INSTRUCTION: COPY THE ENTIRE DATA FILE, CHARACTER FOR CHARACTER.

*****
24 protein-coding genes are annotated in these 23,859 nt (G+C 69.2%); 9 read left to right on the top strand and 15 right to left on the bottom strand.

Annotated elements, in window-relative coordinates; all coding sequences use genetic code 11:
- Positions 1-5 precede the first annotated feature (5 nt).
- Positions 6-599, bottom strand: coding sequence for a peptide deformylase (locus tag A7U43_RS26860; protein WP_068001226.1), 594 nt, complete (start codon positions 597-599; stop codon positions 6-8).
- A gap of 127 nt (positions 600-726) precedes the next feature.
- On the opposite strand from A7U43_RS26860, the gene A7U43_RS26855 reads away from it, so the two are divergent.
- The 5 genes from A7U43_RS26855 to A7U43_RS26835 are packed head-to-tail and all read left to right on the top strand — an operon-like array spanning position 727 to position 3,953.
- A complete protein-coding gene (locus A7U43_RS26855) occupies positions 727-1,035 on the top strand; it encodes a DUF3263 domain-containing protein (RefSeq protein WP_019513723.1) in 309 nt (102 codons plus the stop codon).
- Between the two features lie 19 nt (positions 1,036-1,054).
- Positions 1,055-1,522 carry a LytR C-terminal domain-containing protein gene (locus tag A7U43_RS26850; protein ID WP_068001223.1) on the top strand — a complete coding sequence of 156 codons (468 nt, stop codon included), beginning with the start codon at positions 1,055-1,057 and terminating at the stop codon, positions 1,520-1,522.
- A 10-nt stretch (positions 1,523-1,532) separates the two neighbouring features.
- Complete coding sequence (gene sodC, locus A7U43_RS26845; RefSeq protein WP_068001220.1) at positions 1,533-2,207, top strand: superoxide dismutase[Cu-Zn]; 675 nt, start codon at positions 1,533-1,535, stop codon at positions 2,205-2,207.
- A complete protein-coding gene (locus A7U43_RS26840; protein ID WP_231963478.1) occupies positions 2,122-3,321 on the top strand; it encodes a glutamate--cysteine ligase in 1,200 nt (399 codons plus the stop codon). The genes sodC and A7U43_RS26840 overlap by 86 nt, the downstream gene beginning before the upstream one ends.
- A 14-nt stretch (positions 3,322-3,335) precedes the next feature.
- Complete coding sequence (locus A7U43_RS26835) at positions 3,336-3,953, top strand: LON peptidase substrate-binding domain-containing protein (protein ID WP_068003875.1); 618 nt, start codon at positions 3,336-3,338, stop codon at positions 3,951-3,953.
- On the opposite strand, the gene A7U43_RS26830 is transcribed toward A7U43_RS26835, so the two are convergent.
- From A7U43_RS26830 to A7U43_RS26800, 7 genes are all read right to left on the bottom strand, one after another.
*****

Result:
24 protein-coding genes are annotated in these 23,859 nt (G+C 69.2%); 9 read left to right on the top strand and 15 right to left on the bottom strand.

Annotated elements, in window-relative coordinates; all coding sequences use genetic code 11:
- Positions 1-5 precede the first annotated feature (5 nt).
- Positions 6-599, bottom strand: coding sequence for a peptide deformylase (locus tag A7U43_RS26860; protein WP_068001226.1), 594 nt, complete (start codon positions 597-599; stop codon positions 6-8).
- A gap of 127 nt (positions 600-726) precedes the next feature.
- On the opposite strand from A7U43_RS26860, the gene A7U43_RS26855 reads away from it, so the two are divergent.
- The 5 genes from A7U43_RS26855 to A7U43_RS26835 are packed head-to-tail and all read left to right on the top strand — an operon-like array spanning position 727 to position 3,953.
- A complete protein-coding gene (locus A7U43_RS26855) occupies positions 727-1,035 on the top strand; it encodes a DUF3263 domain-containing protein (RefSeq protein WP_019513723.1) in 309 nt (102 codons plus the stop codon).
- Between the two features lie 19 nt (positions 1,036-1,054).
- Positions 1,055-1,522 carry a LytR C-terminal domain-containing protein gene (locus tag A7U43_RS26850; protein ID WP_068001223.1) on the top strand — a complete coding sequence of 156 codons (468 nt, stop codon included), beginning with the start codon at positions 1,055-1,057 and terminating at the stop codon, positions 1,520-1,522.
- A 10-nt stretch (positions 1,523-1,532) separates the two neighbouring features.
- Complete coding sequence (gene sodC, locus A7U43_RS26845; RefSeq protein WP_068001220.1) at positions 1,533-2,207, top strand: superoxide dismutase[Cu-Zn]; 675 nt, start codon at positions 1,533-1,535, stop codon at positions 2,205-2,207.
- A complete protein-coding gene (locus A7U43_RS26840; protein ID WP_231963478.1) occupies positions 2,122-3,321 on the top strand; it encodes a glutamate--cysteine ligase in 1,200 nt (399 codons plus the stop codon). The genes sodC and A7U43_RS26840 overlap by 86 nt, the downstream gene beginning before the upstream one ends.
- A 14-nt stretch (positions 3,322-3,335) precedes the next feature.
- Complete coding sequence (locus A7U43_RS26835) at positions 3,336-3,953, top strand: LON peptidase substrate-binding domain-containing protein (protein ID WP_068003875.1); 618 nt, start codon at positions 3,336-3,338, stop codon at positions 3,951-3,953.
- On the opposite strand, the gene A7U43_RS26830 is transcribed toward A7U43_RS26835, so the two are convergent.
- From A7U43_RS26830 to A7U43_RS26800, 7 genes are all read right to left on the bottom strand, one after another.